Qantas Airways is cutting first-class seats from all but a few key routes following a 72 percent slump in profits. The flag carrier blamed the figures on falling customer demand and said it was also scrapping dividend payments.
British Airways has surprised the markets by posting its first operating profit in more than a year, but still expects to rack up the heaviest annual losses since privatisation in 1987.
Ryanair has raised its forecast for this year as narrowing losses and a better mix of new routes are expected to put Europe’s budget carrier back into the black. It also reported a €10.9 million loss for quarter ending December 31, compared to a €101.5 million loss year-on-year.
Russian oligarch Alexander Lebedev is to sell his stake in Aeroflot for $400m (£247m) in a bid to raise cash for other projects in aviation, agriculture and publishing. He was the state-controlled airline’s largest shareholder with 25.8 percent.
Aerospace giant Boeing has reported a sharp rise in fourth quarter revenues, up 42% to $17.9bn, ahead of forecasts. The increase came despite the poor economic climate, with net income for the period $1.27bn, compared with a loss of $86m year-on-year.
Low-cost carrier Tiger Airways has made a strong debut on the Singapore stock market, signalling a return to financial favour of the aviation sector. The Singapore-based airline raised S$248m (US$177m) in the first IPO by an Asian airline for five years.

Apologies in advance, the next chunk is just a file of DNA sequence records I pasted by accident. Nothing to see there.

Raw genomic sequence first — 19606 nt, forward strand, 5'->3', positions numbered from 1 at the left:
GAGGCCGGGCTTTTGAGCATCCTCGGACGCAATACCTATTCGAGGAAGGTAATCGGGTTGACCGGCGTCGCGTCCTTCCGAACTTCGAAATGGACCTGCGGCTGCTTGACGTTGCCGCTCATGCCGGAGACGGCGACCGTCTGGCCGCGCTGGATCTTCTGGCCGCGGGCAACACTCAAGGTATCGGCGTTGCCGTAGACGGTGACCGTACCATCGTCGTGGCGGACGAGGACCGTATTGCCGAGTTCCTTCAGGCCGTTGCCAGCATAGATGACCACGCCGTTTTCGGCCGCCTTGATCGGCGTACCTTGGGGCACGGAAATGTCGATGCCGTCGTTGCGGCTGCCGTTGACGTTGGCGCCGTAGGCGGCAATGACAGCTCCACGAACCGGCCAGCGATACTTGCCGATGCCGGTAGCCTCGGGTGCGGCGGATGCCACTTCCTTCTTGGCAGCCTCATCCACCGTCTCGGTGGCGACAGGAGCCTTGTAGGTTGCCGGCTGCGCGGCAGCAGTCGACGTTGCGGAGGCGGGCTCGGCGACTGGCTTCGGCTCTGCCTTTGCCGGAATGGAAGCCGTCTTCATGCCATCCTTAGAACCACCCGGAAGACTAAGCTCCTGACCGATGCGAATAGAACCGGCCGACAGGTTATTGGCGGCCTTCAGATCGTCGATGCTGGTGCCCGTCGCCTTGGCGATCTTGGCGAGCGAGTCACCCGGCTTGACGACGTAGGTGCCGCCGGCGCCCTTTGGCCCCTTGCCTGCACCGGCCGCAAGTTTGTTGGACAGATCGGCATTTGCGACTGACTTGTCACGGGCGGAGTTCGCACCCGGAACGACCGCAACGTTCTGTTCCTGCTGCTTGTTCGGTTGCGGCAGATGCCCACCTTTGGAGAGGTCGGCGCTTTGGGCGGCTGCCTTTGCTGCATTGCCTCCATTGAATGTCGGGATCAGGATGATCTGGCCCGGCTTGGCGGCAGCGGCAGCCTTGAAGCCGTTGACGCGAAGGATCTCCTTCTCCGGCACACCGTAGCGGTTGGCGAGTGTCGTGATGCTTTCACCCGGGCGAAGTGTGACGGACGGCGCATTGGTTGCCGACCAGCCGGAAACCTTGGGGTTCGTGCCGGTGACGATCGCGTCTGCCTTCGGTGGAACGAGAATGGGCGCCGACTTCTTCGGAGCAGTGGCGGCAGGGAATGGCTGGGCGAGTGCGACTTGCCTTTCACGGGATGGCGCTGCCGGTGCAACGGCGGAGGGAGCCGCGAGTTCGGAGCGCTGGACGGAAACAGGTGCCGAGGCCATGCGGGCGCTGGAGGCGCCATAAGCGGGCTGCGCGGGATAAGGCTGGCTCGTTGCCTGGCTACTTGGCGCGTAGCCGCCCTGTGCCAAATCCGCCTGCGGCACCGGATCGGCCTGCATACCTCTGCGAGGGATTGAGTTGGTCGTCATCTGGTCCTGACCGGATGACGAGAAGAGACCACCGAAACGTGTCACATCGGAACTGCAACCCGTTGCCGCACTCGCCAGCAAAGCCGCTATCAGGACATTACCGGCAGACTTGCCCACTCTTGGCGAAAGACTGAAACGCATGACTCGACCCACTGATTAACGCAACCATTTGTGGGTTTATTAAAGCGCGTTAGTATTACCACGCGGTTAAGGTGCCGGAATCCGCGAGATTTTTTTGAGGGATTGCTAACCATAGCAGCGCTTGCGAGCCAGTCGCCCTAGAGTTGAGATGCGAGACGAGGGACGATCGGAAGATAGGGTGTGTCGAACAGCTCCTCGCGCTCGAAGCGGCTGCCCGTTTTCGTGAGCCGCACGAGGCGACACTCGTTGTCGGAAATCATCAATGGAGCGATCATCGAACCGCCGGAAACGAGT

EasyJet has managed to post strong revenue growth, despite its schedules being severely disrupted over the past month due to the big winter freeze. The budget carrier cited higher load factors, a hike in non-UK passengers and greater capacity for contributing to double-digit revenue growth over the past quarter.
Boeing says its customers ordered just 142 commercial aircraft last year as the recession forced airlines to shrink, leaving the aerospace company neck and neck with archrival Airbus.
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The Japanese government has said that it will not guarantee funding for debt-ridden national carrier Japan Airlines, meaning a tie-up with an American airline has emerged as the most likely candidate to option avoid insolvency.
Qantas will be given freer reign to raise capital following plans by Australia’s government to ease foreign ownership rules. This would allow the airline to play a greater roll in the consolidation of the global airline industry in the downturn, as well as expansion under new open skies agreements.
The odds of a merger between British Airways and Iberia have lengthened following news that the pension deficit of the British flag carrier has grown by £1.6bn over the past year. BA may now no longer be able to meet long-term payments to its entire workforce, which has been the main sticking point in the proposed tie-up with Iberia.